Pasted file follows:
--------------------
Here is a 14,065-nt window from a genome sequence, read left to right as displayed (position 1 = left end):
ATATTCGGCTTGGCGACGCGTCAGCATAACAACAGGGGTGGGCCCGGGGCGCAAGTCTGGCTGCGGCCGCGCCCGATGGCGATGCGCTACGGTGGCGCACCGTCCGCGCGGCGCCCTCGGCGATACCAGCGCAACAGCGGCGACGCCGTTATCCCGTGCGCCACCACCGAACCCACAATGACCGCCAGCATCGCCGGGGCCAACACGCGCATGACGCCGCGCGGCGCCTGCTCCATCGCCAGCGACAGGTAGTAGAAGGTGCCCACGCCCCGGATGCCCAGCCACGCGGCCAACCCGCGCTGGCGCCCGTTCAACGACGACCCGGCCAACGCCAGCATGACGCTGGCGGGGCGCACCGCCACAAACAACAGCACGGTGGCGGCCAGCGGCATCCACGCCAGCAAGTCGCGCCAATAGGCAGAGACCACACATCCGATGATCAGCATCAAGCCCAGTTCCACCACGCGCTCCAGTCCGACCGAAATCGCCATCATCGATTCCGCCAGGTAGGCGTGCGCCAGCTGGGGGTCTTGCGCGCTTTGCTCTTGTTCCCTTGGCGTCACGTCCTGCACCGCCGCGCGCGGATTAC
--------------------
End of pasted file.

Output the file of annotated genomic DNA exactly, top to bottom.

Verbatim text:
Here is a 14,065-nt window from a genome sequence, read left to right as displayed (position 1 = left end):
ATATTCGGCTTGGCGACGCGTCAGCATAACAACAGGGGTGGGCCCGGGGCGCAAGTCTGGCTGCGGCCGCGCCCGATGGCGATGCGCTACGGTGGCGCACCGTCCGCGCGGCGCCCTCGGCGATACCAGCGCAACAGCGGCGACGCCGTTATCCCGTGCGCCACCACCGAACCCACAATGACCGCCAGCATCGCCGGGGCCAACACGCGCATGACGCCGCGCGGCGCCTGCTCCATCGCCAGCGACAGGTAGTAGAAGGTGCCCACGCCCCGGATGCCCAGCCACGCGGCCAACCCGCGCTGGCGCCCGTTCAACGACGACCCGGCCAACGCCAGCATGACGCTGGCGGGGCGCACCGCCACAAACAACAGCACGGTGGCGGCCAGCGGCATCCACGCCAGCAAGTCGCGCCAATAGGCAGAGACCACACATCCGATGATCAGCATCAAGCCCAGTTCCACCACGCGCTCCAGTCCGACCGAAATCGCCATCATCGATTCCGCCAGGTAGGCGTGCGCCAGCTGGGGGTCTTGCGCGCTTTGCTCTTGTTCCCTTGGCGTCACGTCCTGCACCGCCGCGCGCGGATTAC